1. Jan 29, 2010

### theneedtoknow

Say I have two 3d vector functions A and B
I would intuitively think that the xhat component of (A dot Nabla)B

would be
(dAx/dx+dAy/dy+dAz/dz)Bx

but my book gives it as
Ax*dBx/dx + Ay*dBx/dy + Az*dBx/dz

why is this so?
why isn't A dot nabla equal to (dAx/dx+dAy/dy+dAz/dz)?
My book says that the dot product of 2 vectors is commutative, and it says hat although the del operator is not exactly a vector, we can treat it as such in most cases. It never mentions that taking dot products is NOT one of those cases, yet from this it seems that
A dot nabla is NOT equal to nabla dot A

I've been trying to prove the dot product rule for gradients for 2 hours and It is not working out cause I kept doing (A dot nabla)B and (B dot nabla)A the way I thought they should be done, which gives different results from how they are apparently supposed to be done, but the proper way contradicts what I thought I knew about the del operator so clearly I have some kind of misconception that I need straightened out. Thanks!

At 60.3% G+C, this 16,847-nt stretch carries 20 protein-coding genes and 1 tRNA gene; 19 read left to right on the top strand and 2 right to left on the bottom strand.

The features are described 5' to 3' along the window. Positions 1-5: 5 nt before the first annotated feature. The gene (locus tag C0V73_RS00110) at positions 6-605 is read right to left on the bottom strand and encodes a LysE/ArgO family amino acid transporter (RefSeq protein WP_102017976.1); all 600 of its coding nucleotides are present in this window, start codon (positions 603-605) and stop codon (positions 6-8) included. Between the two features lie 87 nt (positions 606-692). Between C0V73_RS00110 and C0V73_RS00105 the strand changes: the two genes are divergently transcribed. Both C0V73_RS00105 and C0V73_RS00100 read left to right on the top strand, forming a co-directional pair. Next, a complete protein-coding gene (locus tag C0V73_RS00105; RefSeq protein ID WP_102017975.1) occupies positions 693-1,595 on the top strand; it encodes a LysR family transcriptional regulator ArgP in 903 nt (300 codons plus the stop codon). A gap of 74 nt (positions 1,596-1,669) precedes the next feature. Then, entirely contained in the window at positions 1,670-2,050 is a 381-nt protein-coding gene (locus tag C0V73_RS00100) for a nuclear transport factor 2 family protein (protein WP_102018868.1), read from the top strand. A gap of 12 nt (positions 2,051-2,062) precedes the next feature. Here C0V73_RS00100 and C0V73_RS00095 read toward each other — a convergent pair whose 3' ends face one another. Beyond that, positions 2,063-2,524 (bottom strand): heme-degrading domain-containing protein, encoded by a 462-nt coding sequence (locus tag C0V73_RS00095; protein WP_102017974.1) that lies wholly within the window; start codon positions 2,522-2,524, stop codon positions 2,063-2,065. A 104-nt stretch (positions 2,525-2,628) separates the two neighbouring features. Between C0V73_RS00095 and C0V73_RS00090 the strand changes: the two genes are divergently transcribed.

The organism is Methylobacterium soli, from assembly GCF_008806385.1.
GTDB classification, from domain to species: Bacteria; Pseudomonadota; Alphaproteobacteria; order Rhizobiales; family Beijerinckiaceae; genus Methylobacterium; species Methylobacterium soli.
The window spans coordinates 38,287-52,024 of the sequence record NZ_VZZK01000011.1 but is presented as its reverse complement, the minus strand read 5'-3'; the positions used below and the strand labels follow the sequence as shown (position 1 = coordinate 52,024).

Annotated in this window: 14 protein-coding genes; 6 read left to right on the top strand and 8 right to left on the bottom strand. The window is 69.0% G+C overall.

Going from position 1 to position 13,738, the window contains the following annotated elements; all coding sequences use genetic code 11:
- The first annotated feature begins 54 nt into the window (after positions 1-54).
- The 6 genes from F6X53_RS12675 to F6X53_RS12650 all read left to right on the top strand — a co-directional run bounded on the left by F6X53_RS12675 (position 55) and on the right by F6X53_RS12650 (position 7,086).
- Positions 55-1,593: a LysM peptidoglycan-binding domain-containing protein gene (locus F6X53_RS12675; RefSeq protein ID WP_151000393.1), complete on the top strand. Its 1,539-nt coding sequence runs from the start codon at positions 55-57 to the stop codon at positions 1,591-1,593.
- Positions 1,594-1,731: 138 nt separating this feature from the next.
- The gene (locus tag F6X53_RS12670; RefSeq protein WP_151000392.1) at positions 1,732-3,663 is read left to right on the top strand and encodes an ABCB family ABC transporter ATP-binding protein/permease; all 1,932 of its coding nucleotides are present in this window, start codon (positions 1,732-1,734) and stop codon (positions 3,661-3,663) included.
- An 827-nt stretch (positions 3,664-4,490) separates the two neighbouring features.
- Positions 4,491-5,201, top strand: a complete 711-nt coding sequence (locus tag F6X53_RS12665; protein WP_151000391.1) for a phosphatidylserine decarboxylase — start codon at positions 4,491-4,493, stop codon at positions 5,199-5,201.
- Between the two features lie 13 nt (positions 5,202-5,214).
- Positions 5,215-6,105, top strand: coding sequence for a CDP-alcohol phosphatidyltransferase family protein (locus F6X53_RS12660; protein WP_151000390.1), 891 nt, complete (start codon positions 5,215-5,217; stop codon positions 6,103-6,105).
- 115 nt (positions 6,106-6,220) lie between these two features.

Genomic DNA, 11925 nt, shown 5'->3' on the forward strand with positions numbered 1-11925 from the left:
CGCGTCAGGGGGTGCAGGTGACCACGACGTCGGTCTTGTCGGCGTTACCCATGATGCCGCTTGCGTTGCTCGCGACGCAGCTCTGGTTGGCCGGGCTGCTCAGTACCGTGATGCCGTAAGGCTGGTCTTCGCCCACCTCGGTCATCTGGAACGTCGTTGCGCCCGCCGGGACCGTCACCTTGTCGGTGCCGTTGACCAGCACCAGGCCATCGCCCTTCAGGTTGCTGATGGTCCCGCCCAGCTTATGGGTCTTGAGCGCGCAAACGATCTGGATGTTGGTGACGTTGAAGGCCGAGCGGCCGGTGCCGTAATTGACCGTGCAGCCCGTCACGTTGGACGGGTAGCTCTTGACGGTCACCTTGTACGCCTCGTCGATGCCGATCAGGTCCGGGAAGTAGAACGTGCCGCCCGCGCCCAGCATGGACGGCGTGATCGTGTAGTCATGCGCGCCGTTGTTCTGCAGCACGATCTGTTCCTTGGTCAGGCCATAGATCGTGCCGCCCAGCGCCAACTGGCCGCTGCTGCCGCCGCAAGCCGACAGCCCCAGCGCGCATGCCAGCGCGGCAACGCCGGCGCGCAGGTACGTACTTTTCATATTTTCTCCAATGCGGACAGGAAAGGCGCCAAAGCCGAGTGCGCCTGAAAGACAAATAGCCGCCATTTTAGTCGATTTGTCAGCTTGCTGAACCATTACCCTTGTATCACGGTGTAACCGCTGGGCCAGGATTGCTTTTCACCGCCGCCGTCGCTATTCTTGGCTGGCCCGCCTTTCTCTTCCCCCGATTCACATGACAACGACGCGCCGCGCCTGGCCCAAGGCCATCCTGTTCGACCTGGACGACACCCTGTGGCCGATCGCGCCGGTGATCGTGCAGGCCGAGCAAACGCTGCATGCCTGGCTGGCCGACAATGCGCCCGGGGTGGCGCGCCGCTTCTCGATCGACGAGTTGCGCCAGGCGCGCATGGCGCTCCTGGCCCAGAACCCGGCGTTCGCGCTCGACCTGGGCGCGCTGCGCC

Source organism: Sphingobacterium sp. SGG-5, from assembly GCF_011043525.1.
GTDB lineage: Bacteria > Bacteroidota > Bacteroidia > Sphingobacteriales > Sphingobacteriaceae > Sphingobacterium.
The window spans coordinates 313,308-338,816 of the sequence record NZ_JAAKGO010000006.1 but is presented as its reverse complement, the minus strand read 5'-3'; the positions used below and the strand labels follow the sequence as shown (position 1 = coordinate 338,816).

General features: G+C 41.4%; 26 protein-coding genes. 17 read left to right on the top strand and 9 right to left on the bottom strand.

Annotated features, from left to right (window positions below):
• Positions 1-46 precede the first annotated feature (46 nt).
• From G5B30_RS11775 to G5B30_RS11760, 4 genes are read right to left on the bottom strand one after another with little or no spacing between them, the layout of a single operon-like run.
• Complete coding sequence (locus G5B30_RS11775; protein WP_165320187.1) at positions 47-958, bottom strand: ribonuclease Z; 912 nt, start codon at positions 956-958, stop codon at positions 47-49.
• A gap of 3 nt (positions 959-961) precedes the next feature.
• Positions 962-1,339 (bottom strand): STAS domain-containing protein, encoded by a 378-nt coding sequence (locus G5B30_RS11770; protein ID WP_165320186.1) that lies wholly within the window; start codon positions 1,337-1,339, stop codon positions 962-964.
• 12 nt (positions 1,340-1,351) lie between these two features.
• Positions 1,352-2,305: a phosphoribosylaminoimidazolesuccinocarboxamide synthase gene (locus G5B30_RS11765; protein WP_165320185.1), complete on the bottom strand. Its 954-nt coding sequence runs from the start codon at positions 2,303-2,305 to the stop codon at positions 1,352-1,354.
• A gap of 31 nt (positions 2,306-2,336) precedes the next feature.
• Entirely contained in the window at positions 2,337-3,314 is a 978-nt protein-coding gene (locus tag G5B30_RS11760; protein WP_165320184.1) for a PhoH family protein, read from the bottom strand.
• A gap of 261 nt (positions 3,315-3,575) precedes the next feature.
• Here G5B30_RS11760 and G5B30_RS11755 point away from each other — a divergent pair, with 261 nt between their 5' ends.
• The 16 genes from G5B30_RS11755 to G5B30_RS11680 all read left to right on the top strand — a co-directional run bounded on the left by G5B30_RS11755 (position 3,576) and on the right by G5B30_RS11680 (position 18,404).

2. Jan 29, 2010

### Ben Niehoff

The del operator is a derivative operator, so it doesn't necessarily commute with other things. It might help to do an example just with single variables, instead of vectors. Surely you would agree that

$$f \frac{d}{dx}$$

and

$$\frac{d}{dx} f$$

are two different things, despite the fact that multiplication is generally considered to be commutative. It is the same with the nabla operator, except that it's with the dot product instead of just the ordinary product.

You have to remember that nabla is an operator that acts on whatever appears to its right; so it is not an ordinary vector, even if it might sometimes be written to look like one. Hence

$$\nabla \cdot \vec A$$

is the divergence of A, but

$$\vec A \cdot \nabla$$

is a differential operator that looks like

$$A_x \frac{\partial}{\partial x} + A_y \frac{\partial}{\partial y} + A_z \frac{\partial}{\partial z}$$

3. Jan 29, 2010

### theneedtoknow

All is clear now, thank you sir!